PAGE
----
Doomtree's Group Think at Dan's Silverleaf
Deb Doing Dallas
Doomtree Dan's Silverleaf Tuesday, February 7
In a year spent throne-watching, Doomtree's 2011 release, No Kings, was an interesting comment on hip-hop's climate. Excessive in its own right, the Minneapolis collective has no less than seven official collaborators contributing to the final sound of their latest record. Not the baroque hip-hop of Kanye and Jay-Z, Doomtree's approach to excess is literal. There are just a lot of them.
Each member brings their own flavor to the mix, from spoken word to articulate, dizzying narratives, all backed by traditional 808 beats, drum machines and the occasional atmospheric instrumental track. Doomtree seem to define themselves by squirming out of every box you try to put them in, and their individual voices remain distinctive, further proven by their solo work. Yet the sum is at least as compelling as their parts.
Lazerbeak started the sold-out night with an instrumental set, ending his solo section with some beautiful horn layering reminiscent of an earlier incarnation of Sufjan Stevens. The result was exquisite, and just bombastic enough to keep you in the dance party despite its surprising sound. Before long, the other six emcees and DJ Paper Tiger bounded onto Dan's stage, tearing right into "No Way," the track that gives the album its title: "No kings/No love for your made up things."
The crowd sang along to a few tracks from 2008's self-titled album and plenty of solo joints in the 25-song, two-hour set. Cecil Otter took the mic with dexterity and impressive storytelling skills, but the onstage chemistry between Mike Mictlan and P.O.S. proved the real scene stealer. Mictlan packed a lot of energy onto a tiny stage and P.O.S.'s hyper-verbose style was on point, complete with Edgar Allan Poe and Christopher Hitchens references.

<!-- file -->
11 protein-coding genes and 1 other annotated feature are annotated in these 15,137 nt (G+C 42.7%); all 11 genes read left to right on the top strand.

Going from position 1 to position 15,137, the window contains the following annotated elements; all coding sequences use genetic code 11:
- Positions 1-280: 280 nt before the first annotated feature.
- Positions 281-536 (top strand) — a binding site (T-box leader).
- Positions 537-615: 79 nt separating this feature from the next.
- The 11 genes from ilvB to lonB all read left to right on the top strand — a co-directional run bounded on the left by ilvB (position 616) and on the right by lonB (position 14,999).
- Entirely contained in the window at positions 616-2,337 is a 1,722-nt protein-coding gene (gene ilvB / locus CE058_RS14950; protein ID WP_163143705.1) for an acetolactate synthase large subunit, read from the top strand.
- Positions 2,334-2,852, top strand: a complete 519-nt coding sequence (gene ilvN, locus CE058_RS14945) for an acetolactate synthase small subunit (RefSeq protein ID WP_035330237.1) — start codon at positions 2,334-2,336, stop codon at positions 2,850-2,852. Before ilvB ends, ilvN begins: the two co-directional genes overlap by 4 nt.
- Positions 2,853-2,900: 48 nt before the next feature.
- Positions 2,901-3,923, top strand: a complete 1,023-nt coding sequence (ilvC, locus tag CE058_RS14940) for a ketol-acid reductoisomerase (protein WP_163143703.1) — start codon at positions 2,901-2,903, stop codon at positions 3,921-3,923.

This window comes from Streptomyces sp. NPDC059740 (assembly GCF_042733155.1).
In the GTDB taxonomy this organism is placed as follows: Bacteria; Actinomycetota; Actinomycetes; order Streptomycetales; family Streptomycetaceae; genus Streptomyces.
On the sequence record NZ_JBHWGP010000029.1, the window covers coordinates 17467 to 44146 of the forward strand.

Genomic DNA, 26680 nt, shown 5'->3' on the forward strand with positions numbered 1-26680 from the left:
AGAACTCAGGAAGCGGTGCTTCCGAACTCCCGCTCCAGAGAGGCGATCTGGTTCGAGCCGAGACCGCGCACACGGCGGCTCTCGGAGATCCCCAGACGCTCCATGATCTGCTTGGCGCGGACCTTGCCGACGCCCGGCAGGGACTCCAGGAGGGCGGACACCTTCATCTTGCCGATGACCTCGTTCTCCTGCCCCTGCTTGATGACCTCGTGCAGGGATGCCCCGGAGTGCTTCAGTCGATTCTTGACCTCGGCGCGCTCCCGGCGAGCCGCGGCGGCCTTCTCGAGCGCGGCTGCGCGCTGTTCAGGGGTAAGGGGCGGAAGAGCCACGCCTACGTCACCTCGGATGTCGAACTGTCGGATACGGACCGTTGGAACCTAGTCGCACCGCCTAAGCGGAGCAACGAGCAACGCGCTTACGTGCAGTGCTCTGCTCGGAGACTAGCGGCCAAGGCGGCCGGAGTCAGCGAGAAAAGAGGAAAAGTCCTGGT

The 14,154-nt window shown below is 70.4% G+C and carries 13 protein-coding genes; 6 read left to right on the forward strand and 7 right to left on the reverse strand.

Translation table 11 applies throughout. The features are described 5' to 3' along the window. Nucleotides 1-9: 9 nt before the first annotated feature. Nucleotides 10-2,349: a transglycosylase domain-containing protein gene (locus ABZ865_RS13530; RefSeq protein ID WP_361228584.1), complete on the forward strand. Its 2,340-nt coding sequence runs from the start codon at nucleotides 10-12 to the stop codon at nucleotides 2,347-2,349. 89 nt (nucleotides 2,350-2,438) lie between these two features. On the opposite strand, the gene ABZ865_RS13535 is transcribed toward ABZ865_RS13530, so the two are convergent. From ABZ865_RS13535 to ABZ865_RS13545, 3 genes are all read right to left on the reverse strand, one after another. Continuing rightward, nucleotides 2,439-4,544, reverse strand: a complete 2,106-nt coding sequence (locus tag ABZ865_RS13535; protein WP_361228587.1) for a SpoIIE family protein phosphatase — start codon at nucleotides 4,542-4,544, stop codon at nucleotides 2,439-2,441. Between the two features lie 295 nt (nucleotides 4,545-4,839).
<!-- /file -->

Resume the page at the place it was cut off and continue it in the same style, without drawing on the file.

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Dessa, the lone female emcee, nearly silenced the crowd with her smoky alto before punching us in the gut with her subtle spoken word-influenced delivery. She brings a wise, old-soul vibe to the material, making each verse feel like something you should already know better.
Something about Doomtree always sounds a bit dated to me on recordings, but this quality fades in their live show. And while the crowd was enthusiastic, the sound system couldn't quite keep up with the low-end necessary to really appreciate the sound. Something to consider if Spune continues booking hip-hop acts there.
Personal bias: After a run of fantastic sounding hip-hop shows at Trees, I hope Doomtree's next North Texas run lands them in a similar room. That said, after 35 Denton's exciting announcement yesterday, it was a perfect night to go play in Little D.
By the way: Dallas darling Astronautalis, the now Minneapolis-based rapper, has Doomtree all over his 2011 release, This Is Our Science. Maybe next tour bring Cecil and P.O.S. down to guest?
Notebook dump: I want to go on a date with Paper Tiger. Just being honest.
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